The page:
Inventors at UCI have developed a modified nutrient transporter inhibitor for use as a cancer therapeutic with minimal side effects.
·Anti-leukemic effect at similar dosages to FTY-720 in mouse models
·No evidence of immunosuppression or slowing of heart rate in mouse models
·Designed to be inactive in the blood stream but becomes active once taken up into the cells.
FTY-720 or Fingolimod is currently FDA approved for treating multiple sclerosis. Fingolimod is also a nutrient transport inhibitor, which makes it an effective anti-cancer therapeutic. However, at the dose required for a cancer application, fingolimod shows two major side effects that disfavors fingolimod as a cancer therapeutic: (1) A slowing of the heart rate and (2) A suppression of the immune system.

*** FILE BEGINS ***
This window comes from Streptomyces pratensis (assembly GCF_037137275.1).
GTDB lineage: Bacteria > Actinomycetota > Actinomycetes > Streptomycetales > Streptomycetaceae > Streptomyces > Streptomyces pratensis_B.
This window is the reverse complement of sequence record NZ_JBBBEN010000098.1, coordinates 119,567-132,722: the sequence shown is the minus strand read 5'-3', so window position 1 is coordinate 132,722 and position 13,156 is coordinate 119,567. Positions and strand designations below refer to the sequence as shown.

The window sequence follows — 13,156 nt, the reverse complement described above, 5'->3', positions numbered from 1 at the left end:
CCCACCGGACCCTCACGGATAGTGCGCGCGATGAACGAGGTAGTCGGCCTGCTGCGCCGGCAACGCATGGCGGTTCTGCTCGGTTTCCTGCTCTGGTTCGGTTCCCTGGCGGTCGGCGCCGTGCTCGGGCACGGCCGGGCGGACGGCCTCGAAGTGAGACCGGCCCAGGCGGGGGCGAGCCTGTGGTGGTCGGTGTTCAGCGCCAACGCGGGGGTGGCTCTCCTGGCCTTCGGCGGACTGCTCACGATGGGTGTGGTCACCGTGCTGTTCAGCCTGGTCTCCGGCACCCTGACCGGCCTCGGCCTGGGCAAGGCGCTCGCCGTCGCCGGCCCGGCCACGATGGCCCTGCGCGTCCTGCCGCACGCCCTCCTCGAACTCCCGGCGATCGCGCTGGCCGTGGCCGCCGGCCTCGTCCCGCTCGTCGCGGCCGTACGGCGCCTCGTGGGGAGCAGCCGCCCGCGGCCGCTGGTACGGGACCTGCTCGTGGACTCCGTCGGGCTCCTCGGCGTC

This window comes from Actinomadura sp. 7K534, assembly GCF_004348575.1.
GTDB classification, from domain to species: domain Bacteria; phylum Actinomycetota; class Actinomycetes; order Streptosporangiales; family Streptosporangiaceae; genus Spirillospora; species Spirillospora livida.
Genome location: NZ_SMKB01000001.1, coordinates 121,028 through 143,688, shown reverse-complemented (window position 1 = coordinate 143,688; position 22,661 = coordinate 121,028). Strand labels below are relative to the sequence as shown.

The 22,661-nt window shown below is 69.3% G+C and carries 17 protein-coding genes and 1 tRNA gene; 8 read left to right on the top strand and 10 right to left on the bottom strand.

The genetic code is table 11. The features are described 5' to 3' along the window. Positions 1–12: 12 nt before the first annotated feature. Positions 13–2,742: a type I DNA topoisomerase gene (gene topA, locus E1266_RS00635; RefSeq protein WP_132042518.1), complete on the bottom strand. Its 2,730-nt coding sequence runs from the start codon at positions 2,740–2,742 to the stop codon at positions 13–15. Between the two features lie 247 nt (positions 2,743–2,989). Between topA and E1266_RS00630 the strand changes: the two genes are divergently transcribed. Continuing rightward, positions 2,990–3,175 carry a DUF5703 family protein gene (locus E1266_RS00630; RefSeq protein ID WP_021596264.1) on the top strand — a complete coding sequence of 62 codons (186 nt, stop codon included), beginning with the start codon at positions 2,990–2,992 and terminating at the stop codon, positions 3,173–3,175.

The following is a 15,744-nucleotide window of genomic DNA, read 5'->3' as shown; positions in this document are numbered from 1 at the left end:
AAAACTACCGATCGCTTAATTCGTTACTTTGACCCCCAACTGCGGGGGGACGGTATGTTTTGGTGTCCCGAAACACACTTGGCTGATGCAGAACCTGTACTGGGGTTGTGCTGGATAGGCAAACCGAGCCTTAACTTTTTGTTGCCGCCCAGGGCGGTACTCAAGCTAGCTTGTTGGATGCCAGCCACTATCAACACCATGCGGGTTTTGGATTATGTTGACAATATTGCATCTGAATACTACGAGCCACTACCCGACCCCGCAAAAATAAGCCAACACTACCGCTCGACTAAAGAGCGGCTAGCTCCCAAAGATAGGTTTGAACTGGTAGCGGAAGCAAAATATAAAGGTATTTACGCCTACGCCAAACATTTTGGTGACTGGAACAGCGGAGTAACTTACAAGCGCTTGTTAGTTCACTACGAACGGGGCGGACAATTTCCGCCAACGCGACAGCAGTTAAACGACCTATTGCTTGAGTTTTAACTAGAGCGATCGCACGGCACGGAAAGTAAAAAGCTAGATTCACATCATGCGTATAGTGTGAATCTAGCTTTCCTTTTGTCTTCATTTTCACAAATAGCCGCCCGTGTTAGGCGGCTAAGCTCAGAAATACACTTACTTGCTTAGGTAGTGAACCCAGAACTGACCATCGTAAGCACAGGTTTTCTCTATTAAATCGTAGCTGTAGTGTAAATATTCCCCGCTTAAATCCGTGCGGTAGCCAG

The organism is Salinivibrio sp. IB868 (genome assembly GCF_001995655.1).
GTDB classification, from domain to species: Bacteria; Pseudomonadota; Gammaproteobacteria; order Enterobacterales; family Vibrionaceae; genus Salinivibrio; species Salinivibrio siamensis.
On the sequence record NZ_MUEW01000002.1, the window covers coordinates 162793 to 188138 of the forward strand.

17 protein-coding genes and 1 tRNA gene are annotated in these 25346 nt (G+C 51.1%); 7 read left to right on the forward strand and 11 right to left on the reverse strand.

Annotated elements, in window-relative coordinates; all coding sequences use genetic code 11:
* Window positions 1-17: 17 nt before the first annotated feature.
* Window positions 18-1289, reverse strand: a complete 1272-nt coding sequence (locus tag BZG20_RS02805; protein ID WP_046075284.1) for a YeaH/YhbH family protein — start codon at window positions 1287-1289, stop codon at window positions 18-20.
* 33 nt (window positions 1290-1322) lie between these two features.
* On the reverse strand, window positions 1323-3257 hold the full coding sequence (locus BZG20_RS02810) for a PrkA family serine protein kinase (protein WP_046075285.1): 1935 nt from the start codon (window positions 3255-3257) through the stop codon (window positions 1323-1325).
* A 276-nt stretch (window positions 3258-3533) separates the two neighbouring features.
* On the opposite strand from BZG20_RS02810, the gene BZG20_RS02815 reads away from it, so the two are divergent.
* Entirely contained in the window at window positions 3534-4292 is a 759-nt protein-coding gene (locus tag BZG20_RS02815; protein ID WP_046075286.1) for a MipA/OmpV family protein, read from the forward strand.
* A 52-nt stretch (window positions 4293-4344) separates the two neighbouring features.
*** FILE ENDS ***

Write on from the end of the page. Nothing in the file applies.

Inventors at UCI have developed a derivative of FTY-720 that maintains an anti-leukemic effect while showing no effects of a slowed heart rate or immunosuppression in an in vivo tumor mouse model. The methodology used to make this version of FTY-720 allows it to be easily scaled up for mass production.
Inventors are in the preclinical stage and have demonstrated prodrug effectiveness in vitro and in vivo with no known side effects. They are currently working on comprehensive toxicology, pharmacokinetic and pharmacodynamic modeling for the purpose of starting clinical trials.